If a hurricane is imminent, do you have plans ready for what you would do if you need to evacuate? Their general paths are broadcasted days in advance, so these potential disasters provide the widest timeframes for evacuations, boarding up, and last-minute ‘crunch time’ preparing. If you’re an Amazon Prime member, you can even get most stuff you still need shipped to you within 2 days or less before the storm hits. Saving three different hotels and their numbers as contacts ahead of time in your phone that are out of the path of the storm can save you some grief and time once they are filling up fast. Your reservation is already made by the time others are thinking about trying to find a room somewhere else. Where are these hotels for you? And will they take your pets? Also plan a fallback with relatives nearby if possible, including those pets.
For homesteaders, tornadoes aren’t so much an evacuation scenario ahead of the storm as they could be after the fact- the difference in these is the timing. If you are hunkering down at home, is everyone in the family aware of the best place to be during a tornado? Interior rooms without windows are usually the safest, unless you have a basement. If you have an underground tornado shelter, do you have a protocol for when you will go down to the shelter and who will be responsible for getting which kids to the shelter? These are typically installed and located somewhere outside, so it’s a stressful decision to basically start grabbing kids and running outside into the storm for better safety! Ask me how I know!
We discovered that this task is more challenging than we ever imagined when we had a kid freak out from the thunder en-route to the shelter and run back into the house during one storm. We ended up chasing him and carrying him to the shelter, but if time is of the essence you don’t want to be chasing a little kid and trying to get into a shelter all ‘Wizard of Oz’ style! It’s a good idea to also stock your shelter ahead of time, as room permits obviously, with folding chairs or a bench, games for the kids and books. We had toys and games, but I will say that roly-poly bugs on the floor were what entertained them the most. Yay, nature!
Flashlights and batteries are handy, and definitely don’t underestimate the utility of a portable toilet. A simple 5-gallon bucket with a Luggable Loo seat snapped on, toilet paper, and sanitary bags can make life immeasurably better. Nothing says fun like a preschooler who is scared of confined spaces and has to poop! The fight-or-flight response might shut down the GI and urinary tracts for a little while, but if you are holed up for long enough, the fear factor may dissipate and somebody’s going to have to pee… Fortunately, most evacuations to your shelter are 30 minutes or less, but in a wild tornado break-out, you might need to make most of a fun afternoon with it.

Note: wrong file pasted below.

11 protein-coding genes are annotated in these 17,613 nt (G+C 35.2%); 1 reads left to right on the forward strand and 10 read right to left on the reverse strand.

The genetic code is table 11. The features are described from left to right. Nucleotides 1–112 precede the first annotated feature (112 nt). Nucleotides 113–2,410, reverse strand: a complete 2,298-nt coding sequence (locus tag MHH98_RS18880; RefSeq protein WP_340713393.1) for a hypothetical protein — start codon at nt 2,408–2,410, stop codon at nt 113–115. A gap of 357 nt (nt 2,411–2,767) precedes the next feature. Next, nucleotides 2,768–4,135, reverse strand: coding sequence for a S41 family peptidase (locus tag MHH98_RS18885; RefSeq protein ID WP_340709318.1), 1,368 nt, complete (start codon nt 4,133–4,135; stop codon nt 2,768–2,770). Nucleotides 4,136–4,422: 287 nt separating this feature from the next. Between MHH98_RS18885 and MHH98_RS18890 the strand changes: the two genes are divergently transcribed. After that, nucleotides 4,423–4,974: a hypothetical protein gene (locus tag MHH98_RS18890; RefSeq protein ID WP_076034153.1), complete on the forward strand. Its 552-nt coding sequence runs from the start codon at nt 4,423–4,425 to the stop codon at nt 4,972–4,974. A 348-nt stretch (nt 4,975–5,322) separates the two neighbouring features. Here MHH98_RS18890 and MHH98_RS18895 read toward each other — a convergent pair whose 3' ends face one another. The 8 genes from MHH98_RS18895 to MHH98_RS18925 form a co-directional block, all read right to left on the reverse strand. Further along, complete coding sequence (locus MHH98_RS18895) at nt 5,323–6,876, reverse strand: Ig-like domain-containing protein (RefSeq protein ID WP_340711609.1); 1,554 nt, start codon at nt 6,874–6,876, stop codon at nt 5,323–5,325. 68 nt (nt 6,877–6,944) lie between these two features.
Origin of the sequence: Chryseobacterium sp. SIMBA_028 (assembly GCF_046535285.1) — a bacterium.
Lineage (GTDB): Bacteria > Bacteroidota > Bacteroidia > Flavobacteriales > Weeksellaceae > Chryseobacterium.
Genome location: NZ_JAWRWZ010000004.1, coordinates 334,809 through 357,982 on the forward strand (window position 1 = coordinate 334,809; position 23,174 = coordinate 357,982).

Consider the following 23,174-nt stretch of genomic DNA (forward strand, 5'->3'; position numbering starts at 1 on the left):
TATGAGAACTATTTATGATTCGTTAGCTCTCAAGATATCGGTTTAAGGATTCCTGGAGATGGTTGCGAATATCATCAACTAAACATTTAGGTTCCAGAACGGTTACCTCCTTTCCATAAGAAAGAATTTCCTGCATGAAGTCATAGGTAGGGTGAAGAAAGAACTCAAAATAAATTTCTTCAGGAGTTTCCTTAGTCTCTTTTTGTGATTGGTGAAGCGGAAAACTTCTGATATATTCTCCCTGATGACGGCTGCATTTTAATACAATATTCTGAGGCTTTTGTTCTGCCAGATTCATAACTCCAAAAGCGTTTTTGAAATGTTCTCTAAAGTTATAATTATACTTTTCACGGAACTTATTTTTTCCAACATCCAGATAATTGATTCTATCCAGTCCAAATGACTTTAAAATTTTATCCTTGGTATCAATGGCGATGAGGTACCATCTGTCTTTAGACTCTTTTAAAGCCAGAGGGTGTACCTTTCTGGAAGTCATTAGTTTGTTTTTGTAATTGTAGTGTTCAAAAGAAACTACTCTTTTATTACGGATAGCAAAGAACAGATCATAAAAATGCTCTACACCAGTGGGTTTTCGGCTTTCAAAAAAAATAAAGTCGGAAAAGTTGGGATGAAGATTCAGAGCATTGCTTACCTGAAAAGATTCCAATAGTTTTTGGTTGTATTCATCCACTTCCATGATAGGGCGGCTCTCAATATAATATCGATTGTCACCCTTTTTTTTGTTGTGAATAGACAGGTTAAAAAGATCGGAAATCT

Consider a blanket or two as well so you can make a shield if said preschooler or adult would prefer a “bathroom” to go in. Command strips or other device placed on the ceiling so you can hang a shower curtain to pull around for privacy is worth it. Maybe it’s a little over the top, but hey, if I’m stuck in a tiny space with multiple kids who are equal parts scared and bored and I’m worrying about the house and livestock, I definitely don’t want to worry about peeing as well! Don’t forget some hand sanitizer in the shelter, too. You can store all of these supplies in a trash can with a lid that keeps items safe until you need them.
Another question to consider is are you going to try and take pets into the shelter with you? Consider whether you would try to load animals into carriers to take with you to the shelter in advance of the worst of the weather. Do you know where the dog leash is? Can you find the cat? Or are the odds good enough that they’re going to hide in a known spot that is safe enough?
Livestock are basically in God’s hands here, but one fallen tree could take out a portion of fence. The next thing you know cows, goats, alpacas, horses or whatever livestock you have are wandering around outside of your property! Do you have a plan for livestock if the fences go down? Will your animals ‘come’ to a feed bucket? Do you have a way to repair broken fencing or corral the livestock in makeshift pens while you repair them? Do you have enough halters and leads for all animals that will use them?
Normal Seasonal Weather